When Aedhmar Hynes won a World Technology Award in October 2011, she beat out stiff competition from the founders of Amazon, Twitter and other big wigs. Life had come a full circle for this corporate visionary who had taken on the role of CEO of Text 100 in October 2000. Utterly passionate about what she does, Hynes has gone on to master bigger and better things since her landmark achievement.
During a whirlwind trip to Bangalore, she sat down with YourStory to chat about her travels, business insights, the power of communication in an increasingly connected world and how small start-ups can take on bigger companies as long as they focus on their own unique strengths.
On this particular visit, what brings you to Bangalore?
I am here to do two things. The first is that my journey through Asia has been to announce that we are integrating Bite Communications with Text 100. Bite is a sister agency of Text 100, so this is an opportunity for us to take two very strong brands, bring them together and create a much bigger scaled agency in Asia.
The second reason is that typically every year I visit each of the offices of Text 100, meet the team, leadership and the clients to have a better understanding of what are the opportunities and challenges in each of the markets. When I am thinking of Text 100’s global strategy, I feel more informed when I know what’s happening on the ground in each of the markets.
According to the Homer Report Public Relations is now a 12.5 billion dollar industry. How much of that chunk can be approximately attributed to Asia.
For Text 100 at least about 30 per cent of our revenues come from Asia. Europe and Asia combined our revenues total at about 60 per cent and the rest 40 per cent comes from North America. So if we are a good example I would say that about 30 per cent of that 12. 5 billion is coming from Asia, but that number is growing faster than any other market.
What role does India play in the global PR landscape, in terms of market potential and industry innovation?
India has always been the heartland of innovation and technology companies. Since technology is now at the core of everything we do, India’s role in the global landscape is only going to get bigger and better in the days to come.
You once said that technology is not a separate industry anymore. It has become a core part of all businesses. What do you think is the future of this evolution?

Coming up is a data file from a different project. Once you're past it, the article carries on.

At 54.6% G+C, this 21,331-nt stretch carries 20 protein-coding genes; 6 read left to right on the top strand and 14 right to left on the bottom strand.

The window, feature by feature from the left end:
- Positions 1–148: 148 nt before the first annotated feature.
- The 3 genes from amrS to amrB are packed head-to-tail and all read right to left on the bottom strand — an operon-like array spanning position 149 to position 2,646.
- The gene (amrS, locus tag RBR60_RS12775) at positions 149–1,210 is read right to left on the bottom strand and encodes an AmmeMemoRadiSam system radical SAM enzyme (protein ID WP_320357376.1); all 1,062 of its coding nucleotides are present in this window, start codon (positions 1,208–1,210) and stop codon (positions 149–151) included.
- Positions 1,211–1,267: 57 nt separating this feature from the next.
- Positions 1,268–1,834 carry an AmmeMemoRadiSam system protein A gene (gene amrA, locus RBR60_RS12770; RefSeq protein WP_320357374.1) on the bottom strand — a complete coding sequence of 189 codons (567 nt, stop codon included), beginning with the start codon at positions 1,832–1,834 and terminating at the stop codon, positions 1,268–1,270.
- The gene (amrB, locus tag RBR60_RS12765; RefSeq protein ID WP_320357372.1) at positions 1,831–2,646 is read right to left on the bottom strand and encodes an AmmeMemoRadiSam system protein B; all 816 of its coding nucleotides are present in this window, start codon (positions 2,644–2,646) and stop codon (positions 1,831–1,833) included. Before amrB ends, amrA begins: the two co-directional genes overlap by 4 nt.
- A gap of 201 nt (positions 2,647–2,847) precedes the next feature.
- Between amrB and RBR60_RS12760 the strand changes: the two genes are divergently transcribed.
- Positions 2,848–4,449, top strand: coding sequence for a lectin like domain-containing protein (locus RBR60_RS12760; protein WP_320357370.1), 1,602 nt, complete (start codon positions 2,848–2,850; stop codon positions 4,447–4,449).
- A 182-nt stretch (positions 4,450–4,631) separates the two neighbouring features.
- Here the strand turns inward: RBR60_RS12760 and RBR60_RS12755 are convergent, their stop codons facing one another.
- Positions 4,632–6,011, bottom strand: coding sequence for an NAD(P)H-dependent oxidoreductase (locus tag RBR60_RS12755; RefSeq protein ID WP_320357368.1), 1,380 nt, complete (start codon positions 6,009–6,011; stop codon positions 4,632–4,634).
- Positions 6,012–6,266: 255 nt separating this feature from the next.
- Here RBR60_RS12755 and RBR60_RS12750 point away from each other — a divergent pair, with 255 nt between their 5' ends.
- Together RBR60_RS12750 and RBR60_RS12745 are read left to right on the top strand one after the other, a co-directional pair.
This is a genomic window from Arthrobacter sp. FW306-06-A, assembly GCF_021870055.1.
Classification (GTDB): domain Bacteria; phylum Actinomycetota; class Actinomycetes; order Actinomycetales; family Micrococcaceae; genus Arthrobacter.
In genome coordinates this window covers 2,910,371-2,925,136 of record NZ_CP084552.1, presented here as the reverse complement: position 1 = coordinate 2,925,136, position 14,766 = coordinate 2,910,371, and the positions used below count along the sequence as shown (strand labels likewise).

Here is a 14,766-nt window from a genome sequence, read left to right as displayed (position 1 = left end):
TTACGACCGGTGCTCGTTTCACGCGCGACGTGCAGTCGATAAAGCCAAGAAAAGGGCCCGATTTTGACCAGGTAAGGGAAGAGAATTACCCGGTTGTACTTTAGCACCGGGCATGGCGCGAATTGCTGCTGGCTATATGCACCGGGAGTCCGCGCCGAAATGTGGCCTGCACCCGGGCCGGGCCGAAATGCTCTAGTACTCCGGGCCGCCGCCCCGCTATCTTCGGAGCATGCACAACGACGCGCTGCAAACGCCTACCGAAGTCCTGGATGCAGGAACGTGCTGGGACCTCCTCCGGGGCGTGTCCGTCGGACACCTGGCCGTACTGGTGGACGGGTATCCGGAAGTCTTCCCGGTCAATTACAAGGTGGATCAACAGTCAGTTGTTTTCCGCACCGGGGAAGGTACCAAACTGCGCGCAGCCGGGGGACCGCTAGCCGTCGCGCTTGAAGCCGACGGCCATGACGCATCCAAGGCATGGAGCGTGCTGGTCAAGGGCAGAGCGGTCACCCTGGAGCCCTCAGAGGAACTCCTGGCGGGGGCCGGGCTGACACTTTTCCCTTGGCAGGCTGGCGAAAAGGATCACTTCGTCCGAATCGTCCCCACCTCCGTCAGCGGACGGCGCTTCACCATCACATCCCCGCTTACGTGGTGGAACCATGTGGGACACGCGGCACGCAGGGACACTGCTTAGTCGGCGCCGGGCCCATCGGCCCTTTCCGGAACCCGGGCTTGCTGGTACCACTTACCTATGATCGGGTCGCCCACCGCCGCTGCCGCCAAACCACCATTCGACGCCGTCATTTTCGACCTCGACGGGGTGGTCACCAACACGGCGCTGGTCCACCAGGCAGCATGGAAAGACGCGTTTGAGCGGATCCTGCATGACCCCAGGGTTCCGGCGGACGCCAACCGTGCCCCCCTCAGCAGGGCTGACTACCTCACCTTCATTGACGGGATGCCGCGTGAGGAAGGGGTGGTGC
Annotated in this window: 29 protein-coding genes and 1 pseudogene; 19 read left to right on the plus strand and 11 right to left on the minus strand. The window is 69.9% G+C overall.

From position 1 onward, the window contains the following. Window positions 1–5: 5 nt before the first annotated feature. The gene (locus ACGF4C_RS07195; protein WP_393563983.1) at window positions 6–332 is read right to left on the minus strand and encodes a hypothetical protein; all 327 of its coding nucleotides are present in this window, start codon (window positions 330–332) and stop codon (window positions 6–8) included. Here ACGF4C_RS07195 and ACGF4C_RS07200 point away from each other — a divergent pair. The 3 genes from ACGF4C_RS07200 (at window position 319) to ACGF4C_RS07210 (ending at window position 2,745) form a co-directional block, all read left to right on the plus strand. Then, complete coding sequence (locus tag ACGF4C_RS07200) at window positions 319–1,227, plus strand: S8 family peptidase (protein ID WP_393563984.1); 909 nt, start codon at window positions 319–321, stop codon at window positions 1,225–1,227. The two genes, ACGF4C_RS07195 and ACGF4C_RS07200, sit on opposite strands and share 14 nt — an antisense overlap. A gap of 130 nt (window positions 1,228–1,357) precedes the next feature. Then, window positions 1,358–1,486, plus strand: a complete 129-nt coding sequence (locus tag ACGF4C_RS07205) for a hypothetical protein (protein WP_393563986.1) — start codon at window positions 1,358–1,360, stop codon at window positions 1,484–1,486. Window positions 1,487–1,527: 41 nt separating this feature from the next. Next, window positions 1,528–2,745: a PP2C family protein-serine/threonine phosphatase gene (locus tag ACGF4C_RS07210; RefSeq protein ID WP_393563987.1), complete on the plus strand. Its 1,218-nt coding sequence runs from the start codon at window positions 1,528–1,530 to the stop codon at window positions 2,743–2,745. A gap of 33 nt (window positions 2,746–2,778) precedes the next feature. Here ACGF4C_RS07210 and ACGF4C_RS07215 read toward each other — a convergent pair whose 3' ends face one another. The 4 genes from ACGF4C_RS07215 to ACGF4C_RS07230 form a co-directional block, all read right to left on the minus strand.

Technology is enabling so many aspects of the way we live. It’s like the internet of everything. We are all becoming increasingly connected, not only in the way we work, but how we manage our finances, shop and even healthcare. Everything now has a component of technology that is moving that industry forward. I’d love to be able to predict where all this is going, but I don’t know. I am really excited by how it is moving so many disciplines forward and enabling breakthroughs in ways we could not have possibly imagined.
In my industry, which is the communications industry, technology is playing a phenomenal role in connecting brands and bringing audiences way closer than they were ever before.
You have been with Text 100 for 24 years! What has the journey been like? What is your advice on building key relationships with people that can sustain such a long outing?
While I have stayed with Text 100 for such a long time, it feels like I have worked in a lot of different places. My journey with Text 100 has brought me to working with companies like Xerox, British Airways, IBM. Cisco, etc. Apart from the leading brands, we also work with some of the most disruptive brands. Today we work with companies like Dropbox, Vimeo and Facebook. In addition I have lived across the world and helped clients understand how they translate their message for different audiences. When I moved to the US, I worked in Silicon Valley at the Palo Alto Research Centre, the heart of innovation of technology.
Even though it’s been 24 years with the same company, all these changes make me feel that it’s been a lifetime of experiences.
I have worked across a spectrum of teams and clients. A key lesson imbibed is that at the core of every good relationship is a trusted partnership. In addition to that, there is a need to innovate, be creative and constantly challenge yourself to think freshly about new ideas and ways of approaching the art of communication. To me, that’s what’s going to keep key professional relationships sustainable. Never ever take anything for granted.
What do you think are some of the inevitable hiccups and culture clashes that occur when American communications companies aim to operate in Asian markets?
To me the key to being successful country by country is to operate from a global perspective and stay true to the brand. In terms of addressing the challenges, companies really need to understand the cultural differences and have a sensitivity to the nuances that exist. A lot of companies take an approach that would be effective in a western market, to China and watch it tank.